March 9, 2011
Stock and bond markets are opening soft this morning. The dollar is also weaker this morning as oil, metals and other commodities are generally finding a bid as tensions in the Middle East continue. In Libya, the government stepped up attacks on areas where rebel forces have been active, including an air attack at the Es Sider oil terminal. The American Petroleum Institute released their inventory figures this morning showing that oil inventories in the US continue to rise while gasoline and other distillates have been drawn down.
As if taxpayers hadn’t spent enough on Fannie Mae (chart below) after a decade of irresponsible lending, now we are footing a legal bill of over $100 million to defend the former management team from a shareholder lawsuit. Investors are looking to recoup billions from losses they are blaming on misleading accounting practices. Maybe former CEO Franklin Raines will offer up some of the $400 million he was paid when he left the government owned entity?
Two days ago China promised to balance their trade with the US and Europe. Yesterday Boeing received orders for 43 wide-body planes from Hong Kong Airlines and Air China at the Hong Kong air show. The orders are worth about $6 billion after discounts. You can’t say they don’t keep their word.
The Wall Street Journal is reporting a possible change in corporate pension accounting that will have an impact on reported earnings but should increase transparency. Instead of “smoothing” gains and losses, the companies will begin expensing them in the year they occur.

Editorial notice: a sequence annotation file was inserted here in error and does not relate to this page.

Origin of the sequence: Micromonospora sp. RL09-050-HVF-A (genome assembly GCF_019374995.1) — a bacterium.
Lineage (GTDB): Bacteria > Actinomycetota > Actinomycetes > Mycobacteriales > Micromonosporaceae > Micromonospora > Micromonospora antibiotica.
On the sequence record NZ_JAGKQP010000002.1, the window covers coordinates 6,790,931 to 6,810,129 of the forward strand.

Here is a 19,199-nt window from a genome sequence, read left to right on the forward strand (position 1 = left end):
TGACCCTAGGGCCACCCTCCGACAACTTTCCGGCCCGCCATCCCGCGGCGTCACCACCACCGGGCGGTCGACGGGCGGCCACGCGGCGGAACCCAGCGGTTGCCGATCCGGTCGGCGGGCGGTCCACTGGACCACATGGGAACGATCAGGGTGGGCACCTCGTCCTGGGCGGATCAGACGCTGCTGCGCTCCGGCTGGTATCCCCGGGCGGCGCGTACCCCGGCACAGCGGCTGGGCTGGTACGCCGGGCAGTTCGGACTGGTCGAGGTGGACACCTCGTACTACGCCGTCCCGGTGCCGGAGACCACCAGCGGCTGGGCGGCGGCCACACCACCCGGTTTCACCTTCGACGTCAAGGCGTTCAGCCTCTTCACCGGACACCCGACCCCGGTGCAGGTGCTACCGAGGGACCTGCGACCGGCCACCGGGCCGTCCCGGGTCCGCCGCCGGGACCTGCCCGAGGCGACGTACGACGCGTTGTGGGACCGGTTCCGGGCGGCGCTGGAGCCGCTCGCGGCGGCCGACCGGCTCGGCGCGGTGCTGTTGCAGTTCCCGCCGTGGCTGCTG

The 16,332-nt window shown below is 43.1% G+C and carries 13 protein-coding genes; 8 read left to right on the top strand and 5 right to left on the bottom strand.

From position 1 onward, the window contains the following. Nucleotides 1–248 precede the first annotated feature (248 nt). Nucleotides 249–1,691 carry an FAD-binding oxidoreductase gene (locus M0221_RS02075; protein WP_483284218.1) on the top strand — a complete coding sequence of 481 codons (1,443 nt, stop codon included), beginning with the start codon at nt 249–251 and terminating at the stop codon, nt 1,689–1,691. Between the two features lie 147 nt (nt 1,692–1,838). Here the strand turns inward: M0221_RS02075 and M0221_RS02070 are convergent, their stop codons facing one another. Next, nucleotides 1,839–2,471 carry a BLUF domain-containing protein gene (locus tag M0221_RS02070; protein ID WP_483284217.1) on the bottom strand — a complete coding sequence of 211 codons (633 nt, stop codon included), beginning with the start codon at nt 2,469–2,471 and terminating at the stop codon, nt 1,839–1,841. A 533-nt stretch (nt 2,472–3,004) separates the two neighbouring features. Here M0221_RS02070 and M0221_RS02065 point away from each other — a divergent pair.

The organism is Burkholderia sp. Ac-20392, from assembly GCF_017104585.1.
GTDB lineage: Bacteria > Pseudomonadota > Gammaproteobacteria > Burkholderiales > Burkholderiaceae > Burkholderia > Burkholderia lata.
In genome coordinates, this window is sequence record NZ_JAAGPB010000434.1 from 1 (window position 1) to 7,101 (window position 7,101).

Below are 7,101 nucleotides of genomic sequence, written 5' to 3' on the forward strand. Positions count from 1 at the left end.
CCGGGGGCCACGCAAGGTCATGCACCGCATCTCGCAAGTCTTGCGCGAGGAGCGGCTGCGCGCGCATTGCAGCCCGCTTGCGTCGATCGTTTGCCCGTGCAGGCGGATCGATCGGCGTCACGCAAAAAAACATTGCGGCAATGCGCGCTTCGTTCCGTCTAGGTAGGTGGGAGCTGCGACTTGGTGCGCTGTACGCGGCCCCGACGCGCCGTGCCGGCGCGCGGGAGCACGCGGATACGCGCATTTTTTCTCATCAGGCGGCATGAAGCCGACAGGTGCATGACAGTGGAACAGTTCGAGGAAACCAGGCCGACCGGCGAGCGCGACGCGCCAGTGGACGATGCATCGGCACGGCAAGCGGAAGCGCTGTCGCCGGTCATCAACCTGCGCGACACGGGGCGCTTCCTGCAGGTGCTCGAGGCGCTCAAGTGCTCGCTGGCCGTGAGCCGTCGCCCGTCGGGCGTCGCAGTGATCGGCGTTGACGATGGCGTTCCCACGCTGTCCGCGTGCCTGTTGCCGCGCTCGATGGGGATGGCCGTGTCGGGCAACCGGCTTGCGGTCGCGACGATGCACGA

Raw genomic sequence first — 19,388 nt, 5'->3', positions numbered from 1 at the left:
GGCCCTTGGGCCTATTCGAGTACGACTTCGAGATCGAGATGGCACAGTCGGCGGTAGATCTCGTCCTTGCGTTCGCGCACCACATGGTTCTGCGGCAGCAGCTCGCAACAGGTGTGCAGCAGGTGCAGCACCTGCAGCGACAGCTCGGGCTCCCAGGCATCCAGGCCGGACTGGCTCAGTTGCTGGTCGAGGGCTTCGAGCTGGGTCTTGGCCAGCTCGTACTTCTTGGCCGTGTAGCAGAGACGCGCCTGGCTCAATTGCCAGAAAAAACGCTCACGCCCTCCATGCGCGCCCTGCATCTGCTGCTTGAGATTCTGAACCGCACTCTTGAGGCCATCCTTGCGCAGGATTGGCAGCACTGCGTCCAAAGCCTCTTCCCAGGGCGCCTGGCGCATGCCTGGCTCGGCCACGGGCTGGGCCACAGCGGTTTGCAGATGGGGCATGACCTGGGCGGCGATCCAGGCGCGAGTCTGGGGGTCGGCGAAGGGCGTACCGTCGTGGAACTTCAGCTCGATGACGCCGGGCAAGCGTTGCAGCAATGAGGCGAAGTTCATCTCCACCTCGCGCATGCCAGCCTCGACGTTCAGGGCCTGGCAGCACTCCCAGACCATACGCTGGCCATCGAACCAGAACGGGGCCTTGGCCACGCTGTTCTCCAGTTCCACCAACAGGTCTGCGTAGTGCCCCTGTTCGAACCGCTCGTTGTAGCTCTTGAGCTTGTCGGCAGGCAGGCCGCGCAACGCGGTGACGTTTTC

Terry Laughlin, head of the new “bad bank” holding trillions of dollars worth of BofA mortgages rejected a proposal to reduce mortgage balances for underwater homeowners. “What do you do for those borrowers that have a job but have negative equity and have paid on time and honored their obligations?” he asked. “There may be as much as $1 trillion worth of mortgages that are underwater.”
Companies have complained that bank lending is nearly impossible to obtain, which makes sense given banks today are effectively being paid by the Fed not to lend. That doesn’t mean that funding isn’t available as high yield bond issuance remains robust in 2011 after a record year in 2010. Last week alone there were $12.7 billion in high yield bonds issued in the US.
The IPO pipeline in China is robust as companies attempt to tap the equity markets as investors are pulling away. The Hong Kong exchange is preparing to offer up to $8 billion in new deals, including China’s Inner Mongolia Yitai Coal, which is in registration with a $1.5 billion deal.
A Manpower survey predicts that US employers will step up hiring 8% in the second quarter. While this will fall far short of the hiring needed to reduce the rolls of the unemployed (now 9 million below the peak), it is an improvement we have been witnessing anecdotally for 2-3 months.
The Economist is reporting that the recent defense of US agricultural subsidies by Agriculture Secretary Tom Vilsack was so lacking in substance that “it essentially confirmed that there is no rational way to defend them.” The subsidies primarily benefit huge agricultural companies and the politicians who give them public money.
The NY Times is reporting that the SEC is being scrutinized for ethical lapses in the Bernie Madoff case. Evidently the SEC’s general counsel, David Becker, had a financial interest in one of Madoff’s funds.
Sunday is the second Sunday of March, which means its Selection Sunday and time for March Madness!
Have a great day